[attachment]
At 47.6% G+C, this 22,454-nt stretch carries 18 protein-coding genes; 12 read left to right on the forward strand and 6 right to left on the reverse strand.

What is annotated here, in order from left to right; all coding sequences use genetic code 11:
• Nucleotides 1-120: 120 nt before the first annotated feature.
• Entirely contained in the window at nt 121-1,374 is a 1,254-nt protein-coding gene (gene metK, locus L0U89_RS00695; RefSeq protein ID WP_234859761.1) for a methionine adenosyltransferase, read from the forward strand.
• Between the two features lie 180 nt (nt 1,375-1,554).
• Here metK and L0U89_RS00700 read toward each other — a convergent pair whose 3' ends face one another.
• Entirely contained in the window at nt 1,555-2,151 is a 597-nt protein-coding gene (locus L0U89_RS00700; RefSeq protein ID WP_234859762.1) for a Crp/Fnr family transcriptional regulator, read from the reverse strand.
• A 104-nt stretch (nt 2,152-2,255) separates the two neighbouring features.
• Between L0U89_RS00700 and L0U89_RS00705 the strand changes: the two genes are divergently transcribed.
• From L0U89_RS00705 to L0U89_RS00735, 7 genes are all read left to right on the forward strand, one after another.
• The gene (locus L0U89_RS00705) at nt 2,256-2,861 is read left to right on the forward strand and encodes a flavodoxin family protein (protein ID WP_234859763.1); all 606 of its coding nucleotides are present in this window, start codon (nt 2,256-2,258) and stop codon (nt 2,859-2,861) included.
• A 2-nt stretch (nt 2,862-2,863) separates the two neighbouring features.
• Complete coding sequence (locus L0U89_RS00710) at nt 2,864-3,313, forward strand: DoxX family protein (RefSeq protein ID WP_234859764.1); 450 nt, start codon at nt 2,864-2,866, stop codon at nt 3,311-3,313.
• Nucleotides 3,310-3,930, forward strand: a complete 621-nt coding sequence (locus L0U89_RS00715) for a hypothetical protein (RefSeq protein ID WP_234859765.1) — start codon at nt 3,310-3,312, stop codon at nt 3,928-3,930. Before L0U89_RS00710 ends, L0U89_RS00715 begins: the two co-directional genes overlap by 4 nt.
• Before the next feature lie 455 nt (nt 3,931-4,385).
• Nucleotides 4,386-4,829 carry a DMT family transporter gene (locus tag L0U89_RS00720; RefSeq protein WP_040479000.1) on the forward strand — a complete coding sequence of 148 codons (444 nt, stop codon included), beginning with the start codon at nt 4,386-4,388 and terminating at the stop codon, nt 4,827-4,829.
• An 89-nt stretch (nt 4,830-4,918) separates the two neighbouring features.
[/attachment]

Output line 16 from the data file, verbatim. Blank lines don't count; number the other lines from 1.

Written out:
• Nucleotides 4,386-4,829 carry a DMT family transporter gene (locus tag L0U89_RS00720; RefSeq protein WP_040479000.1) on the forward strand — a complete coding sequence of 148 codons (444 nt, stop codon included), beginning with the start codon at nt 4,386-4,388 and terminating at the stop codon, nt 4,827-4,829.